Average hourly earnings were up a very weak 0.1% for the fourth month in a row. For the year, hourly earnings were up 1.9%. They’ve been running between 1.8% and 2.0% for more than two years now—below the rate seen during the Great Recession, and barely keeping up with inflation. This weak growth rate suggests that low-wage jobs figure disproportionately figure in the recovery.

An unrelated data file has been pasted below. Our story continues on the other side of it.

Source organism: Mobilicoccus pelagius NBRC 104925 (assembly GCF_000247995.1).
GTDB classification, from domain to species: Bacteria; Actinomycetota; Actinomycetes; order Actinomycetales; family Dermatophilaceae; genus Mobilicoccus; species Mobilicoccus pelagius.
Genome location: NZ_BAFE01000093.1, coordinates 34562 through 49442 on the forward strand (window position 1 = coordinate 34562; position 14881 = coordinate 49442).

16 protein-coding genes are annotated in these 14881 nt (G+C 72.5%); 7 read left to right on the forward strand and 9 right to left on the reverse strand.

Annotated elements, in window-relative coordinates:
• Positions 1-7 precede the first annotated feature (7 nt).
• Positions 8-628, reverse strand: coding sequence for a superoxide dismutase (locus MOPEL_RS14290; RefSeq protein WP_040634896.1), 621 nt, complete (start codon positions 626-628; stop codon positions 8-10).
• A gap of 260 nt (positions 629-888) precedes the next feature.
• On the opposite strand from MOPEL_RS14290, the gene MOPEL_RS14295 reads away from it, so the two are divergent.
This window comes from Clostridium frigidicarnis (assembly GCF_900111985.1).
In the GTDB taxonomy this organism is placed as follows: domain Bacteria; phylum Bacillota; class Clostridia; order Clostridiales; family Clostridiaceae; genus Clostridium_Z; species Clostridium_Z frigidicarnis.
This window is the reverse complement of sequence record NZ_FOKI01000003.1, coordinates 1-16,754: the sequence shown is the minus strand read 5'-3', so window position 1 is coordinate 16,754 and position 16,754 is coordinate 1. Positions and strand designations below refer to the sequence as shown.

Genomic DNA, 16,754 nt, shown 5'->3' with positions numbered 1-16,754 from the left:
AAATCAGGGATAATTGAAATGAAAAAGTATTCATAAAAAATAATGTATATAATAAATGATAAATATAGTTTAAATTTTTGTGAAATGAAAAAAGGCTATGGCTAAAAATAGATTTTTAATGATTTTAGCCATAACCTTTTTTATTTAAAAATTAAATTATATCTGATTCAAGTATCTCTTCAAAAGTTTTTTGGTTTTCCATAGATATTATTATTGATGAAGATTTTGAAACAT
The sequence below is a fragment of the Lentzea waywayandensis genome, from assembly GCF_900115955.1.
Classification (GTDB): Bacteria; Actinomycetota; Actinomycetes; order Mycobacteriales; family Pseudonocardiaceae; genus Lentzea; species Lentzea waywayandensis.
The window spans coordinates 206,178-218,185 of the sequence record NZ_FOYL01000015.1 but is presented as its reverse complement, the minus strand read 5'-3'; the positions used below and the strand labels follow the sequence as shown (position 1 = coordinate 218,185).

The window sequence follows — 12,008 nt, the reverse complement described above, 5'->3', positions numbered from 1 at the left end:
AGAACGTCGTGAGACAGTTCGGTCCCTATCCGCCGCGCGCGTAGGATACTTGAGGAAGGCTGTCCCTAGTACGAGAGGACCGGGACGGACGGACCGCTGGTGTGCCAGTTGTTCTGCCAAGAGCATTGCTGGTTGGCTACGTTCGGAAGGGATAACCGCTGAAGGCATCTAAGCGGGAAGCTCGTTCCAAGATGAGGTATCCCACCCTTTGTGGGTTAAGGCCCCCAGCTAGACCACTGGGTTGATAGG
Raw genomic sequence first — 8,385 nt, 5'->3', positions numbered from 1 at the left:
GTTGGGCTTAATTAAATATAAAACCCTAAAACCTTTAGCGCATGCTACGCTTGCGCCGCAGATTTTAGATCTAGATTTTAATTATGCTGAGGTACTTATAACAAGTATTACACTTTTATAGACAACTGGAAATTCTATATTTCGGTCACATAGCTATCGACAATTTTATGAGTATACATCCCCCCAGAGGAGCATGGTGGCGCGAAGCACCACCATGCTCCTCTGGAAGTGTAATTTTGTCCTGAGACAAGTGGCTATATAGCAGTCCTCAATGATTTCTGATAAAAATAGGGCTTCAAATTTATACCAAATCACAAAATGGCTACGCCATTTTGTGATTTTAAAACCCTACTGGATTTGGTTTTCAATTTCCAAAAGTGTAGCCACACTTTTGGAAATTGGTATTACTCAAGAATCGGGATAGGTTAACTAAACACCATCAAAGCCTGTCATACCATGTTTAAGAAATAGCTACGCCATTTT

The figures I’ve been quoting come from the monthly survey of several hundred thousand employers. The BLS also does a simultaneous survey of about 60,000 households. It’s rich with demographic detail, but the smaller sample size makes it more error-prone, especially in the short term. But the establishment survey can miss new startups, which can be especially important in times of economic recovery. So disparities between the two surveys can be analytically interesting. This month, the household survey was considerably stronger than its establishment counterpart. Employment rose 428,000—or 879,000 when adjusted to match the payroll concept. The unemployment rate was unchanged, but only because of a significant influx of new and returning workers into the labor market. The number of job losers was down for the month. And the number of people quitting jobs voluntarilty rose. Clearly the public is feeling increasing confidence in the job market. “Hidden” unemployment measures were either flat or down. Those classed as not in the labor force but wanting a job now rose trivially, and those working part time for economic reasons fell strongly. The broadest measure of unemployment, U-6, which includes unwilling part-timers as well as those who’ve given up the job search as hopeless, fell 0.2 point to 14.9%. Though that’s still tragically high, it’s still this measure’s lowest level since February 2009.